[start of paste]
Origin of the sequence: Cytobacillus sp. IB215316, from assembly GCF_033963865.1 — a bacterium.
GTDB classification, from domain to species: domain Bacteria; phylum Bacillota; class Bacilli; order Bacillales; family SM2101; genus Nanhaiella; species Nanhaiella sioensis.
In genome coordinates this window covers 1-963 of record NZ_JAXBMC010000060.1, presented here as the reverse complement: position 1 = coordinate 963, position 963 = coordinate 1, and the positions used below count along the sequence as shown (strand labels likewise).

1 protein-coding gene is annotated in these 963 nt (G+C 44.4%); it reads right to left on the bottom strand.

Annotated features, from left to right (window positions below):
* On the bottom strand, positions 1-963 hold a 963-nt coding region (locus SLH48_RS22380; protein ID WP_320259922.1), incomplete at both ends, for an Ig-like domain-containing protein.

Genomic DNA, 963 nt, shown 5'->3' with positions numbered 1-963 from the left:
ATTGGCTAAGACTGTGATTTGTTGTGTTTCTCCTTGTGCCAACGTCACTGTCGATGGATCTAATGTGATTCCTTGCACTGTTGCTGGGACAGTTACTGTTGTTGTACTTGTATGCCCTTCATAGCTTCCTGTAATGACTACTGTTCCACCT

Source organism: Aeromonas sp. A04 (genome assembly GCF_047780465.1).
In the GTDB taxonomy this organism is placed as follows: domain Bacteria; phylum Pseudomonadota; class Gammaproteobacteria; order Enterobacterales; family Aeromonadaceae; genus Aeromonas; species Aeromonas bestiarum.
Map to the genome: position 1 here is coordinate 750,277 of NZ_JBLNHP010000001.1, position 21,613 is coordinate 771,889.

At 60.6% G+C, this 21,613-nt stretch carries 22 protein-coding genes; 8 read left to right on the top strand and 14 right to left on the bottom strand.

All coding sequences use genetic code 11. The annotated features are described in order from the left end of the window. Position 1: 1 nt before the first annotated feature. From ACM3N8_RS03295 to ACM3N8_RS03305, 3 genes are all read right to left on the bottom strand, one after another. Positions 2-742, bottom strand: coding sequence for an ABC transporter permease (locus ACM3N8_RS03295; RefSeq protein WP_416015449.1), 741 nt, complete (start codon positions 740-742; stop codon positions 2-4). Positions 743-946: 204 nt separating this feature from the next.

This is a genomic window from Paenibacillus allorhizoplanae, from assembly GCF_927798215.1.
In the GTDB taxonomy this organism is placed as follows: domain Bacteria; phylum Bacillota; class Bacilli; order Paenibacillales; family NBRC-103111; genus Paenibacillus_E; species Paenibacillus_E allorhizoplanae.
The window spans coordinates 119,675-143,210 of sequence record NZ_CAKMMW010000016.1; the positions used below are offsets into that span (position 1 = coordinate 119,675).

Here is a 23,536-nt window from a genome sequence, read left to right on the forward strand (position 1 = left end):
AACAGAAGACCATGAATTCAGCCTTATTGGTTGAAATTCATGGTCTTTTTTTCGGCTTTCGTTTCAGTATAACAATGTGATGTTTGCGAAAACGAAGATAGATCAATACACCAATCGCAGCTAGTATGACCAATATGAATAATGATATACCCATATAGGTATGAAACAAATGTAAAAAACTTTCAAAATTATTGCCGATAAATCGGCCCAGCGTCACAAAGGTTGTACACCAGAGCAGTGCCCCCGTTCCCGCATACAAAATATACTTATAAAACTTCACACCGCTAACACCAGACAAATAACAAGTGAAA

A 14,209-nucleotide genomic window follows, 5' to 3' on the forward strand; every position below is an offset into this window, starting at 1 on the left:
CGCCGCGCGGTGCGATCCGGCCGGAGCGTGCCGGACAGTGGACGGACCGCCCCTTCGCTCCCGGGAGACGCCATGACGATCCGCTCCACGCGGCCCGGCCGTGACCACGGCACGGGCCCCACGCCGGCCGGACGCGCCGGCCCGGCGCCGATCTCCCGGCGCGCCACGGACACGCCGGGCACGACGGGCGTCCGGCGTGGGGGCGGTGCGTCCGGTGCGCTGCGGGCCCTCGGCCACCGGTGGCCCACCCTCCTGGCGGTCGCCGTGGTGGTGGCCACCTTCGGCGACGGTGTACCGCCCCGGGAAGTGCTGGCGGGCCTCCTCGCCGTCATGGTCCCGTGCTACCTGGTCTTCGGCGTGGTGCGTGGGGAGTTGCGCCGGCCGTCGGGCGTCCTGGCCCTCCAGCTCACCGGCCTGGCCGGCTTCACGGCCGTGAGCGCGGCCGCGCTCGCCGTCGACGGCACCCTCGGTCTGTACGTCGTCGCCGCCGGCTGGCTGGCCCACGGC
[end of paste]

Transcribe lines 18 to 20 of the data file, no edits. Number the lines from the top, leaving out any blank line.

AACAGAAGACCATGAATTCAGCCTTATTGGTTGAAATTCATGGTCTTTTTTTCGGCTTTCGTTTCAGTATAACAATGTGATGTTTGCGAAAACGAAGATAGATCAATACACCAATCGCAGCTAGTATGACCAATATGAATAATGATATACCCATATAGGTATGAAACAAATGTAAAAAACTTTCAAAATTATTGCCGATAAATCGGCCCAGCGTCACAAAGGTTGTACACCAGAGCAGTGCCCCCGTTCCCGCATACAAAATATACTTATAAAACTTCACACCGCTAACACCAGACAAATAACAAGTGAAA

A 14,209-nucleotide genomic window follows, 5' to 3' on the forward strand; every position below is an offset into this window, starting at 1 on the left:
CGCCGCGCGGTGCGATCCGGCCGGAGCGTGCCGGACAGTGGACGGACCGCCCCTTCGCTCCCGGGAGACGCCATGACGATCCGCTCCACGCGGCCCGGCCGTGACCACGGCACGGGCCCCACGCCGGCCGGACGCGCCGGCCCGGCGCCGATCTCCCGGCGCGCCACGGACACGCCGGGCACGACGGGCGTCCGGCGTGGGGGCGGTGCGTCCGGTGCGCTGCGGGCCCTCGGCCACCGGTGGCCCACCCTCCTGGCGGTCGCCGTGGTGGTGGCCACCTTCGGCGACGGTGTACCGCCCCGGGAAGTGCTGGCGGGCCTCCTCGCCGTCATGGTCCCGTGCTACCTGGTCTTCGGCGTGGTGCGTGGGGAGTTGCGCCGGCCGTCGGGCGTCCTGGCCCTCCAGCTCACCGGCCTGGCCGGCTTCACGGCCGTGAGCGCGGCCGCGCTCGCCGTCGACGGCACCCTCGGTCTGTACGTCGTCGCCGCCGGCTGGCTGGCCCACGGC